Smartphone market expected to disappoint - again

(Image credit: Future)

Economic uncertainty, improved build quality, and an increasing appeal for sustainable living will hurt the global smartphone market, while at the same time propelling the worldwide used phone market to new heights, according to a new market forecast from analysts CSS Insight.

The company expects mobile phone shipments to hit 1.35 billion units in 2023, down 4% from last year, reaching the absolute lowest annual level for the past ten years. Of those devices, 1.16 billion will be new devices.

For Marina Koytcheva, Vice President of Forecasting at CCS Insight, this is because people are happy to keep their devices with them longer. Also, with the global economy having wild swings due to Covid-19, the Russian invasion, and the looming global recession, they’re not as keen on heavy investments in top-tier devices. 

Growing second-hand demand

But people still like mobile phones, so they’re increasingly turning towards used options.

"The market for second-hand devices is forecast to continue growing in 2023 as people seek value-for-money options in the face of a weak economy and choose pre-owned phones to support a more environmentally friendly lifestyle", commented Parul Saxena, Senior Analyst at CCS Insight. 

CSS Insights believes that this year, 330 million used devices will be sold, with a “growing proportion” coming in through organized channels.

Some new smartphones will still perform well, the researchers believe. Namely, 5G-enabled devices will show relatively strong demand, possibly reaching 700 million shipments this year. That would mean that more than one in every two phones sold will be a 5G-enabled device.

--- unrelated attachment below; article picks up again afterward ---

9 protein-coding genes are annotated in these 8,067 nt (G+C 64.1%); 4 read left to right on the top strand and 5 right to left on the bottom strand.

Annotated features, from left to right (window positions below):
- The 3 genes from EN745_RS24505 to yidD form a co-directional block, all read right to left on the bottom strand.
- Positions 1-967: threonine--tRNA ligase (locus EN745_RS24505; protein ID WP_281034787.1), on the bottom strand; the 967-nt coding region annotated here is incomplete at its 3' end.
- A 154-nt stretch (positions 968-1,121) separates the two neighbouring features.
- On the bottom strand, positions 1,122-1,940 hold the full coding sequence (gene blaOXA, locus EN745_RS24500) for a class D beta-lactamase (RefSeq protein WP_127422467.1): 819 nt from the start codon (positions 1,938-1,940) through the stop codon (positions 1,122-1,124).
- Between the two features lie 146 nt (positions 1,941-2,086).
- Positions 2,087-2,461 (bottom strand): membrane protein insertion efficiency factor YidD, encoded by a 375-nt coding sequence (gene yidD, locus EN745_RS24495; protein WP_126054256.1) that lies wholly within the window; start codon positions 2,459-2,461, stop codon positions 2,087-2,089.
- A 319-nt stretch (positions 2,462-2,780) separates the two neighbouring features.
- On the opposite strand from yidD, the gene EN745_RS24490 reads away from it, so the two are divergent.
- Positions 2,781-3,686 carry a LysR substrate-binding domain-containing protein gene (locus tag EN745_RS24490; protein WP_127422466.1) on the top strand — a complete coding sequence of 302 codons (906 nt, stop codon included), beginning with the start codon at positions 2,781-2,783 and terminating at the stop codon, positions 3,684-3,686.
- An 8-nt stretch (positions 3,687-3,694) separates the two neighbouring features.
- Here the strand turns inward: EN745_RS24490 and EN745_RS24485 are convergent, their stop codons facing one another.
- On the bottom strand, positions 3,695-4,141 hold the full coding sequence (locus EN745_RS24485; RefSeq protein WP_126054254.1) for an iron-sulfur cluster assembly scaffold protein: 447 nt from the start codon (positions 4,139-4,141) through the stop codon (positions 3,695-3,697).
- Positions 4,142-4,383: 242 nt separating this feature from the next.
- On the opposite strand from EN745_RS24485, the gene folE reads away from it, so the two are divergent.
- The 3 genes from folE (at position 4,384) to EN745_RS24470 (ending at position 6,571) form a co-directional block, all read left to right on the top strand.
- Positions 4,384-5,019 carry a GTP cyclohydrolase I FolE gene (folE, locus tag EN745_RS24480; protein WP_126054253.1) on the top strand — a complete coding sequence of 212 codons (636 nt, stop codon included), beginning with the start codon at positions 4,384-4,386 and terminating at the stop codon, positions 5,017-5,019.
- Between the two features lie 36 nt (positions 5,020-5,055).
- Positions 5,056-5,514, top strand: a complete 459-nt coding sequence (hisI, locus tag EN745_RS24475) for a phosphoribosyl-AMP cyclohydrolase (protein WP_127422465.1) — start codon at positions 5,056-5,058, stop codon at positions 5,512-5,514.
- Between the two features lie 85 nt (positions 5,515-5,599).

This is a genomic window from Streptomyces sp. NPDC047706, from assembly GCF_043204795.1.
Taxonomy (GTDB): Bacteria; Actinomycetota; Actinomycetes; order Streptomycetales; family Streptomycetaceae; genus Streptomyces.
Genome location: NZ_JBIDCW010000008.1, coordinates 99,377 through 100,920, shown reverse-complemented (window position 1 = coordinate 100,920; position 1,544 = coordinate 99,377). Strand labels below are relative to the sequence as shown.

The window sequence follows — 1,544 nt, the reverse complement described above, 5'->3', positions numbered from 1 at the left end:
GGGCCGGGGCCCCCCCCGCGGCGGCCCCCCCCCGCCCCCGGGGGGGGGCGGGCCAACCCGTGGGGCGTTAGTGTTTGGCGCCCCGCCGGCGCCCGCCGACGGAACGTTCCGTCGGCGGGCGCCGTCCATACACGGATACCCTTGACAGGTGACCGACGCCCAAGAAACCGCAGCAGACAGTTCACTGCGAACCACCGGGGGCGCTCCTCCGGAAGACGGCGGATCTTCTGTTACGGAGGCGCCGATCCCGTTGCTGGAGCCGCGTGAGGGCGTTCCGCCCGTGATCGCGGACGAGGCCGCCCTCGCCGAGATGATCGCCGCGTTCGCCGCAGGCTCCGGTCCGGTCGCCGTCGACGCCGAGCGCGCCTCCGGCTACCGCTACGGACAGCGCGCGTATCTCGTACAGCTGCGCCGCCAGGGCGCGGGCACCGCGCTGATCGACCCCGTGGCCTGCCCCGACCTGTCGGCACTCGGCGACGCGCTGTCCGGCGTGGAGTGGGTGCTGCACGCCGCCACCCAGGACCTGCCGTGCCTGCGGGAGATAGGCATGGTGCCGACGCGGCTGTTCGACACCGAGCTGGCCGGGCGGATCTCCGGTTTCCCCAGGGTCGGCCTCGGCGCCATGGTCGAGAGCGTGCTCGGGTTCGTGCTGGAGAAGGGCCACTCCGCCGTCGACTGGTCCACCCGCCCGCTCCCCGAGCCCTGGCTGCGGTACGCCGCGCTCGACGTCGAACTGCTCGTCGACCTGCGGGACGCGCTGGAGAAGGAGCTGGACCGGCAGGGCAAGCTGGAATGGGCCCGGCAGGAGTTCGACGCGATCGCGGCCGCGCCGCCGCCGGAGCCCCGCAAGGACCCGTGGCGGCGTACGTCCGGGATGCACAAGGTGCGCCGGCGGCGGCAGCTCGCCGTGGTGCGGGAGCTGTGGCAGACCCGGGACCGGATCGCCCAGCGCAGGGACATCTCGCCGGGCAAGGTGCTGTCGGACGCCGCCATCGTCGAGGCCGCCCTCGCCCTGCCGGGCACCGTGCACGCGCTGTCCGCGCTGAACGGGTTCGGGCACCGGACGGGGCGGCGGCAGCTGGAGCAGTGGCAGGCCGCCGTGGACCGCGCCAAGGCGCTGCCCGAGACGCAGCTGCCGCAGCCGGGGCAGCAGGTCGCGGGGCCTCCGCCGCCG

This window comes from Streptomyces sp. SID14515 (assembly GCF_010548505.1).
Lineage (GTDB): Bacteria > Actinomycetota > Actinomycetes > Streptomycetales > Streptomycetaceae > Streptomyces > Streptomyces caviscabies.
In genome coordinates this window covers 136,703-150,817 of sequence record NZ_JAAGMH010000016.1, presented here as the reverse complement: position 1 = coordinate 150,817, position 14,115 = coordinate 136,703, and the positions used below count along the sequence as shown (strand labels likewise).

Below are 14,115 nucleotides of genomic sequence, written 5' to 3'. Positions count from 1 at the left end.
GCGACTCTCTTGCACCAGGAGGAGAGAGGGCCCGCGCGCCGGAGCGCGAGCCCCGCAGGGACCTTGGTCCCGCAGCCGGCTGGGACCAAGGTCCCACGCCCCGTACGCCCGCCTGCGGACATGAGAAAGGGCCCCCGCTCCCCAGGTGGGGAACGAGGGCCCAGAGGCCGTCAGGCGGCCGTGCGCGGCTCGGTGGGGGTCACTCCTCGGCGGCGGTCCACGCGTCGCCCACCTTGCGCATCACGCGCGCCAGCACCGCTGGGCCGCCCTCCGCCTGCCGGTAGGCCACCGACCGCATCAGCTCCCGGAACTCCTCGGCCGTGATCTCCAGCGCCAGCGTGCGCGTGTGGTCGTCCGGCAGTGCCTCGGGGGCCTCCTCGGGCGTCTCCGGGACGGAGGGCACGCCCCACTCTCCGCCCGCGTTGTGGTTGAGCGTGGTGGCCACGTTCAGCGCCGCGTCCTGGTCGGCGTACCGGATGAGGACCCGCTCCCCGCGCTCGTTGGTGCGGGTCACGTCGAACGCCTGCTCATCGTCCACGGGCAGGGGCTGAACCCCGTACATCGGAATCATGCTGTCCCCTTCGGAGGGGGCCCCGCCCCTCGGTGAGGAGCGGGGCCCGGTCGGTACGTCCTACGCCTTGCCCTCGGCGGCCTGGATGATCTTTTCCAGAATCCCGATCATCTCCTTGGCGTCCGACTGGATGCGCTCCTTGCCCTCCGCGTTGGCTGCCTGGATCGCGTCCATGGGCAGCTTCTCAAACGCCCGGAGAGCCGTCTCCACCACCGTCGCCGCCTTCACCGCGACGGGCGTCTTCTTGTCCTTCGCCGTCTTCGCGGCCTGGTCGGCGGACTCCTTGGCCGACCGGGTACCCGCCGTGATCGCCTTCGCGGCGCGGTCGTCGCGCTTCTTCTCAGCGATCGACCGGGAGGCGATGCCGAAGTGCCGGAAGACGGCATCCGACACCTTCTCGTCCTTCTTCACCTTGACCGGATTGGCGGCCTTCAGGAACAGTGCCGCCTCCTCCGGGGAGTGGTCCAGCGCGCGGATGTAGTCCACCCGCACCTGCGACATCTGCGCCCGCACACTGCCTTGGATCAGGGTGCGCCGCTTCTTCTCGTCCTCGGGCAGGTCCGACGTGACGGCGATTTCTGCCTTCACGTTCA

The entire market might pick up somewhat next year, the researchers concluded, but it’s highly unlikely to reach the heights of the mid 2010’s, when almost two billion new devices were sold every year. The second-hand market is growing too strong to allow it, they argue.

In fact, by 2027, the proportion of all sales going to used devices is likely to double.

"Our research shows that mobile phones remain the most loved connected device that people own. But that doesn't mean that consumers want to keep buying phones as often as before, or purchase brand-new devices. Post-pandemic consumer behavior has changed, and the industry needs to adapt to the new reality," Koytcheva concludes.

Sead Fadilpašić

Sead is a seasoned freelance journalist based in Sarajevo, Bosnia and Herzegovina. He writes about IT (cloud, IoT, 5G, VPN) and cybersecurity (ransomware, data breaches, laws and regulations). In his career, spanning more than a decade, he’s written for numerous media outlets, including Al Jazeera Balkans. He’s also held several modules on content writing for Represent Communications.